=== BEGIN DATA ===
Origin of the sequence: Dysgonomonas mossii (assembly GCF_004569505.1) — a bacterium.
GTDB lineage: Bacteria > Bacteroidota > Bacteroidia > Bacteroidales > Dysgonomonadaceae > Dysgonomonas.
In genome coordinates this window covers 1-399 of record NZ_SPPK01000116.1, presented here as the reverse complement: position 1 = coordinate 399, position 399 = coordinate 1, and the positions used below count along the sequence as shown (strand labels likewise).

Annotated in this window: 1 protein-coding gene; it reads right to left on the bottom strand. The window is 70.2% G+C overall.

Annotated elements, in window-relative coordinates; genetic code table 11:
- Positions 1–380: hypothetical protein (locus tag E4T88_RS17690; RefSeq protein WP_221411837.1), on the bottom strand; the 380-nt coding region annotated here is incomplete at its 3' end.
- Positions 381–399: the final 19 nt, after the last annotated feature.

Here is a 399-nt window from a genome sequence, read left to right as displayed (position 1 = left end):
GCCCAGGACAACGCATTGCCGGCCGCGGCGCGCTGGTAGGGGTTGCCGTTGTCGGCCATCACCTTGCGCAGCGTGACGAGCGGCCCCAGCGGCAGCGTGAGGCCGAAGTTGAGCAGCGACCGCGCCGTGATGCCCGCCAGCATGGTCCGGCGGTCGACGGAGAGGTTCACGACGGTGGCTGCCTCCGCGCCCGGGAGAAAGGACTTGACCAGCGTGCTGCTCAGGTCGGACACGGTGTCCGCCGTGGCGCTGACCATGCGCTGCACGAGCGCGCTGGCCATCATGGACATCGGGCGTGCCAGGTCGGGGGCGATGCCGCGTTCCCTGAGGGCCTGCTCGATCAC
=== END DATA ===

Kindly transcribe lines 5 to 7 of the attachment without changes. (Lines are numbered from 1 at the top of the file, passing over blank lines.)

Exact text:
Annotated elements, in window-relative coordinates; genetic code table 11:
- Positions 1–380: hypothetical protein (locus tag E4T88_RS17690; RefSeq protein WP_221411837.1), on the bottom strand; the 380-nt coding region annotated here is incomplete at its 3' end.
- Positions 381–399: the final 19 nt, after the last annotated feature.